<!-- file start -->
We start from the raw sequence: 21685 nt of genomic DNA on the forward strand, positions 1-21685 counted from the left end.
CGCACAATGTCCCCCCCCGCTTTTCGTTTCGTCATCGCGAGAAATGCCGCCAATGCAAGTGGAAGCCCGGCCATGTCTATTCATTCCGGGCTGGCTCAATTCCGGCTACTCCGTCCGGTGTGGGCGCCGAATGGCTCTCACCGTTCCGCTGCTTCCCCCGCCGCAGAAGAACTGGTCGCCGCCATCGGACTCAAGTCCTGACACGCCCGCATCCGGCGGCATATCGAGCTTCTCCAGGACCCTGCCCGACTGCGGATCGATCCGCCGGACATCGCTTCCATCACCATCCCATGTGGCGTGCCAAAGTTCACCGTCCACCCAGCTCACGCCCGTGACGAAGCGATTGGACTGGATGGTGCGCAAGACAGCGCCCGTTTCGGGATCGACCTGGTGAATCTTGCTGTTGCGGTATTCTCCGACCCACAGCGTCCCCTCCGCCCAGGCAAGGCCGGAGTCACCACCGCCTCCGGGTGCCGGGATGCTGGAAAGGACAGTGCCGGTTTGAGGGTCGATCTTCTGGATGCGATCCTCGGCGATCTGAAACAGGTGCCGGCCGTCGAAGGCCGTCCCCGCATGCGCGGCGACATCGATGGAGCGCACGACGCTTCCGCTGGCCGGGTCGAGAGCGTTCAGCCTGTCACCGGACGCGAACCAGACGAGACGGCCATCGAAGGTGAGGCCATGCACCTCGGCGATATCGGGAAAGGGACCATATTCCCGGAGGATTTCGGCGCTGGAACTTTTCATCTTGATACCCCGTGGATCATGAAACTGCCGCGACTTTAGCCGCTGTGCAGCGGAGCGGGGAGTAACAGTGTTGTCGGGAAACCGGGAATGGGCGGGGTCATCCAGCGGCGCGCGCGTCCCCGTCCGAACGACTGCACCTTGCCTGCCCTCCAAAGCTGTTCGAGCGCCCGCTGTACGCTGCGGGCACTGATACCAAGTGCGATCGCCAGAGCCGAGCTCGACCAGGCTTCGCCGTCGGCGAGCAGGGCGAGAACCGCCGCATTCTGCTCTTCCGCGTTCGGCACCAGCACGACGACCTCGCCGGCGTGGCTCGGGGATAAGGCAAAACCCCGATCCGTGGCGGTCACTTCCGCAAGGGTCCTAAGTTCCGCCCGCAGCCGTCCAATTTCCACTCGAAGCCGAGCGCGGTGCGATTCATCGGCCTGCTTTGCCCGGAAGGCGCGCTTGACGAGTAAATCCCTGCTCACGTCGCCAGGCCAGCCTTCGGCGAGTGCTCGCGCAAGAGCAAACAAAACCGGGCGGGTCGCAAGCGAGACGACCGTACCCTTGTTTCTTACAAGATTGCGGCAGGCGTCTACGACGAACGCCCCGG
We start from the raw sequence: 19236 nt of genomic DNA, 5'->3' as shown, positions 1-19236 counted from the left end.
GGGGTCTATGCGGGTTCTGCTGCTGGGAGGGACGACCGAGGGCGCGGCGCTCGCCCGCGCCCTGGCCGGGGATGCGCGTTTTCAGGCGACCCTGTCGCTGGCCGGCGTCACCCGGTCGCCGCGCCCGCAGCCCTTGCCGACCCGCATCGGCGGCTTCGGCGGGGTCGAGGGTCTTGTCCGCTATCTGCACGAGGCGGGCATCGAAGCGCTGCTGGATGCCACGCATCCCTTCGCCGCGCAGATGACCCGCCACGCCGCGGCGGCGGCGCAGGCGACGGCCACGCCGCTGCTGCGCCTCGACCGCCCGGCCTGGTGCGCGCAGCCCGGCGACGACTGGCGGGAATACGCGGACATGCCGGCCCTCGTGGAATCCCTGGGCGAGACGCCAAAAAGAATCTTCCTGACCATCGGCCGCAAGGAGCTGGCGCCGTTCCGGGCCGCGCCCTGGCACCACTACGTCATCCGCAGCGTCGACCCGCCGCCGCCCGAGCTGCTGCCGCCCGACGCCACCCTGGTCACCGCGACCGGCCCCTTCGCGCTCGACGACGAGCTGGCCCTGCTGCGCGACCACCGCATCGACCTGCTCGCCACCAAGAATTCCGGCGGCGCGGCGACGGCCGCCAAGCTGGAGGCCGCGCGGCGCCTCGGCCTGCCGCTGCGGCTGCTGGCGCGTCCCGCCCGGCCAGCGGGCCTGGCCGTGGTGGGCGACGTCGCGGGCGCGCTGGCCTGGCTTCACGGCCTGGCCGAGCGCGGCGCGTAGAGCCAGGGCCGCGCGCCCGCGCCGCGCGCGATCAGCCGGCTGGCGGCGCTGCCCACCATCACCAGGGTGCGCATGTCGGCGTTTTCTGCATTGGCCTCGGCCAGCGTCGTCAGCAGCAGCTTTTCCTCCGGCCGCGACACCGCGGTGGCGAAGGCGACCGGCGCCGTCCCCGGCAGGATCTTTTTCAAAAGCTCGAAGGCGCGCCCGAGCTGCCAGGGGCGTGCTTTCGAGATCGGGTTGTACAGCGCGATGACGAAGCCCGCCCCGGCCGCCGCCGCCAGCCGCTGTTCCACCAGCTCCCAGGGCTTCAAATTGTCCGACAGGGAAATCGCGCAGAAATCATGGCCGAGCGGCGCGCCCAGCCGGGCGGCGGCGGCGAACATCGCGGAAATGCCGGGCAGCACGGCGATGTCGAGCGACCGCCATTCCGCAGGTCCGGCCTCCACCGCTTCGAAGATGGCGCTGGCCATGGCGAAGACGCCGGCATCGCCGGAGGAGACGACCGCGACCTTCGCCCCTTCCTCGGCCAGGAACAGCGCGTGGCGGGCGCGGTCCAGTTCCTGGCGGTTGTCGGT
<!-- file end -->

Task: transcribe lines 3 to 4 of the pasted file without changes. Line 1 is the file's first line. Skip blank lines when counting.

We start from the raw sequence: 19236 nt of genomic DNA, 5'->3' as shown, positions 1-19236 counted from the left end.
GGGGTCTATGCGGGTTCTGCTGCTGGGAGGGACGACCGAGGGCGCGGCGCTCGCCCGCGCCCTGGCCGGGGATGCGCGTTTTCAGGCGACCCTGTCGCTGGCCGGCGTCACCCGGTCGCCGCGCCCGCAGCCCTTGCCGACCCGCATCGGCGGCTTCGGCGGGGTCGAGGGTCTTGTCCGCTATCTGCACGAGGCGGGCATCGAAGCGCTGCTGGATGCCACGCATCCCTTCGCCGCGCAGATGACCCGCCACGCCGCGGCGGCGGCGCAGGCGACGGCCACGCCGCTGCTGCGCCTCGACCGCCCGGCCTGGTGCGCGCAGCCCGGCGACGACTGGCGGGAATACGCGGACATGCCGGCCCTCGTGGAATCCCTGGGCGAGACGCCAAAAAGAATCTTCCTGACCATCGGCCGCAAGGAGCTGGCGCCGTTCCGGGCCGCGCCCTGGCACCACTACGTCATCCGCAGCGTCGACCCGCCGCCGCCCGAGCTGCTGCCGCCCGACGCCACCCTGGTCACCGCGACCGGCCCCTTCGCGCTCGACGACGAGCTGGCCCTGCTGCGCGACCACCGCATCGACCTGCTCGCCACCAAGAATTCCGGCGGCGCGGCGACGGCCGCCAAGCTGGAGGCCGCGCGGCGCCTCGGCCTGCCGCTGCGGCTGCTGGCGCGTCCCGCCCGGCCAGCGGGCCTGGCCGTGGTGGGCGACGTCGCGGGCGCGCTGGCCTGGCTTCACGGCCTGGCCGAGCGCGGCGCGTAGAGCCAGGGCCGCGCGCCCGCGCCGCGCGCGATCAGCCGGCTGGCGGCGCTGCCCACCATCACCAGGGTGCGCATGTCGGCGTTTTCTGCATTGGCCTCGGCCAGCGTCGTCAGCAGCAGCTTTTCCTCCGGCCGCGACACCGCGGTGGCGAAGGCGACCGGCGCCGTCCCCGGCAGGATCTTTTTCAAAAGCTCGAAGGCGCGCCCGAGCTGCCAGGGGCGTGCTTTCGAGATCGGGTTGTACAGCGCGATGACGAAGCCCGCCCCGGCCGCCGCCGCCAGCCGCTGTTCCACCAGCTCCCAGGGCTTCAAATTGTCCGACAGGGAAATCGCGCAGAAATCATGGCCGAGCGGCGCGCCCAGCCGGGCGGCGGCGGCGAACATCGCGGAAATGCCGGGCAGCACGGCGATGTCGAGCGACCGCCATTCCGCAGGTCCGGCCTCCACCGCTTCGAAGATGGCGCTGGCCATGGCGAAGACGCCGGCATCGCCGGAGGAGACGACCGCGACCTTCGCCCCTTCCTCGGCCAGGAACAGCGCGTGGCGGGCGCGGTCCAGTTCCTGGCGGTTGTCGGT